LOS ANGELES (Reuters) - An African American character will soon strap on the star-emblazoned shield and step into the red, white and blue uniform of Captain America in the pages of Marvel Comics.
The character of Captain America first appeared in 1941, as a super soldier fighting the Nazis. He was revived by Marvel in the 1960s and became an icon among Marvel’s lineup of heroes.
The change in characters was announced on the publisher’s official website on Wednesday. It is built around the retirement of Captain America’s original alter ego, Steve Rogers, who finds he has lost the extraordinary strength and agility he had once gained from injections of performance-enhancing “super soldier serum.”
Rogers will hand the Captain America persona to his much younger friend and cohort, the character Sam Wilson, already a comic book star in his own right as the true identity behind the winged superhero known as Falcon.
A three-page explanation of the transformation was posted under the headline: “It’s time for an all-new Captain America.” It was authored by Marvel writer-artist Rick Remender and editor Tom Brevoort, part of the creative team involved in the publisher’s re-launch of several of its popular heroes.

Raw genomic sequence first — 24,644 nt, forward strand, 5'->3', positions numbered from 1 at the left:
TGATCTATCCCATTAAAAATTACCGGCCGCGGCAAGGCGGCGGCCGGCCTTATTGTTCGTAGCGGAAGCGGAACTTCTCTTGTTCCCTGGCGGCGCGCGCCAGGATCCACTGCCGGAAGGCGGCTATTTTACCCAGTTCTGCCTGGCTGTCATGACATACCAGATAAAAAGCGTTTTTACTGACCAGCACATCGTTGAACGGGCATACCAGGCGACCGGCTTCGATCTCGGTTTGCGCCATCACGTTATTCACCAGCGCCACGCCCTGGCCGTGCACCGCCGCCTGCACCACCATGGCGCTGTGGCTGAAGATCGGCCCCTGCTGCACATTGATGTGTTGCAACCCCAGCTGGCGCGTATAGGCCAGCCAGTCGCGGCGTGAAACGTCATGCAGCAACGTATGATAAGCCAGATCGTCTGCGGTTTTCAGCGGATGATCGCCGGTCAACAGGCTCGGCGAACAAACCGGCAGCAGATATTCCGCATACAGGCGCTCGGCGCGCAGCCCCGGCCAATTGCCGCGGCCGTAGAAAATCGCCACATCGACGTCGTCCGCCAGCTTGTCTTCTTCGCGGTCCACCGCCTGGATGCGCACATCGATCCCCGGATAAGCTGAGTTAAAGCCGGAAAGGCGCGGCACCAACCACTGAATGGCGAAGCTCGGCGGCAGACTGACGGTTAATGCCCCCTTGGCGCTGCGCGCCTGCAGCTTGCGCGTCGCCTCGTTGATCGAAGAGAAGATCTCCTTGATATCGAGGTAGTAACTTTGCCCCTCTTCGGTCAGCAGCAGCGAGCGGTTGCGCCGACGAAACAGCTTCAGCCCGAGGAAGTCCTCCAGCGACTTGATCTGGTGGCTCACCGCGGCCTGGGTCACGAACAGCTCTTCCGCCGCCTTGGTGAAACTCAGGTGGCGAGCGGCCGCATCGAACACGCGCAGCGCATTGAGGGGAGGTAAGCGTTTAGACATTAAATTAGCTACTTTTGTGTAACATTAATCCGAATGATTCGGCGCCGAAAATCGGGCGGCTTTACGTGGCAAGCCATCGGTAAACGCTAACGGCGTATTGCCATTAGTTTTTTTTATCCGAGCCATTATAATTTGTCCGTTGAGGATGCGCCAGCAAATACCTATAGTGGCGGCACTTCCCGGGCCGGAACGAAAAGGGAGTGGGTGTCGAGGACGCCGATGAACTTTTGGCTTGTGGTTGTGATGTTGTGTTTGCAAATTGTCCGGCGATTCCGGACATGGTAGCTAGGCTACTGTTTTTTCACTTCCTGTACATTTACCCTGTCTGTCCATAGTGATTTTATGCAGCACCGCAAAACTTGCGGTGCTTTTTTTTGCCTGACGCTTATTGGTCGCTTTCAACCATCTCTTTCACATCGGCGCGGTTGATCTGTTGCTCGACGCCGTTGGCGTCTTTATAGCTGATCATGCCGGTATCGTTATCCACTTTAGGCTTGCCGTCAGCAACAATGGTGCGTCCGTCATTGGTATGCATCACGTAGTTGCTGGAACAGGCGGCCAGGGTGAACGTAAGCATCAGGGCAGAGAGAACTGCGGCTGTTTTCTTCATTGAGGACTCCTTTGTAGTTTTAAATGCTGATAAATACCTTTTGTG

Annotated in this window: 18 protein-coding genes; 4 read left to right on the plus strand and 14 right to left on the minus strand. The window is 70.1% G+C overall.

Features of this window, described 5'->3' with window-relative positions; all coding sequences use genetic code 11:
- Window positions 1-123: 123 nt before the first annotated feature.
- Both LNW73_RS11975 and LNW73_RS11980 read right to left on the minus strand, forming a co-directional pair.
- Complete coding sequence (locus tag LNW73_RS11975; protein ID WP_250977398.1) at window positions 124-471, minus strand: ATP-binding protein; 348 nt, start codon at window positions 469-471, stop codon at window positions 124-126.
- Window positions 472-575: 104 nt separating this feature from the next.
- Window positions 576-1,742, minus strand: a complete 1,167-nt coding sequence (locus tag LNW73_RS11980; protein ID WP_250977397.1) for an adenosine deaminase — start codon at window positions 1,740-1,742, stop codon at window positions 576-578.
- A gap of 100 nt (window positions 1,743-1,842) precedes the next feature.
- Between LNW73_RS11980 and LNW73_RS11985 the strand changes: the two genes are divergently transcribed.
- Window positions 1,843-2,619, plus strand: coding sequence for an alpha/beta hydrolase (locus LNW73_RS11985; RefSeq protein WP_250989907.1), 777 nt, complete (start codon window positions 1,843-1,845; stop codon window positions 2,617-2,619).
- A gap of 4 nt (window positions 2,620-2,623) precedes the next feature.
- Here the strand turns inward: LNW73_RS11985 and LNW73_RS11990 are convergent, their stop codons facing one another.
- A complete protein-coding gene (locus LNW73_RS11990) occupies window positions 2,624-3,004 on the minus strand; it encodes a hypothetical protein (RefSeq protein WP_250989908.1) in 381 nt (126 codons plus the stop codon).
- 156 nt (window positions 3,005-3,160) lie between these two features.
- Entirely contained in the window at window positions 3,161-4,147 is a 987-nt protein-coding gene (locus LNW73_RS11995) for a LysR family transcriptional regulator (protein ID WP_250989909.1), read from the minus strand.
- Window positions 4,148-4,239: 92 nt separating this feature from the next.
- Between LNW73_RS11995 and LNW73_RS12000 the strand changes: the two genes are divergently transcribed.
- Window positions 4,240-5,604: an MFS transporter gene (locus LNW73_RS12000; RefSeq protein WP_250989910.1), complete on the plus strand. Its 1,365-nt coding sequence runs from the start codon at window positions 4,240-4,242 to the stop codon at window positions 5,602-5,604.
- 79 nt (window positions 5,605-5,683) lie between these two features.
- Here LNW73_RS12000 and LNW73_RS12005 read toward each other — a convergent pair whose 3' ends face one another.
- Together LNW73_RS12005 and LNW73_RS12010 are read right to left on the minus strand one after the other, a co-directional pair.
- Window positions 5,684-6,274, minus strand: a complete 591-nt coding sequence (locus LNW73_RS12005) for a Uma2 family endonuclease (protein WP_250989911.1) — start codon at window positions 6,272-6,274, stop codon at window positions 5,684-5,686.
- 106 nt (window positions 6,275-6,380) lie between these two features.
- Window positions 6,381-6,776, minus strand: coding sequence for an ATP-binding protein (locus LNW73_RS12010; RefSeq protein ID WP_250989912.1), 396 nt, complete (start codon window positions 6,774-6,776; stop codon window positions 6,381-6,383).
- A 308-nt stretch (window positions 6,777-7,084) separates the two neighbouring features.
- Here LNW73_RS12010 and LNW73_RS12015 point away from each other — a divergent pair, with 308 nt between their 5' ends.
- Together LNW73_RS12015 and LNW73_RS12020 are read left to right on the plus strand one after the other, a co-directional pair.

The Captain America update also was unveiled by Marvel Comics’ chief creative officer, Joe Quesada, during a Wednesday night TV appearance on Comedy Central’s “The Colbert Report.”
It came one day after Marvel’s announcement that another founding member of its Avengers superhero team, the hammer-wielding Norse god Thor, would be reintroduced as a woman.
For now, the changes in both characters - Thor and Captain America - will be limited to the pages of Marvel comic books. Chris Hemsworth will continue to play a male Thor, and Chris Evans a white Captain America, in Marvel’s feature films.
When Sam Wilson suits up as Captain America this fall, the character will undergo more than a mere racial transformation.
Wilson will don a modified version of the familiar Captain America costume and keep Cap’s trademark circular shield, according to Remender and Brevoort. But he will retain a key vestige of his old Falcon persona - retractable wings that give him the power of flight.
As for the old Cap, Steve Rogers will stick around to serve as a strategic advisor to his successor, Marvel said.
Reporting by Steve Gorman; Editing by Larry King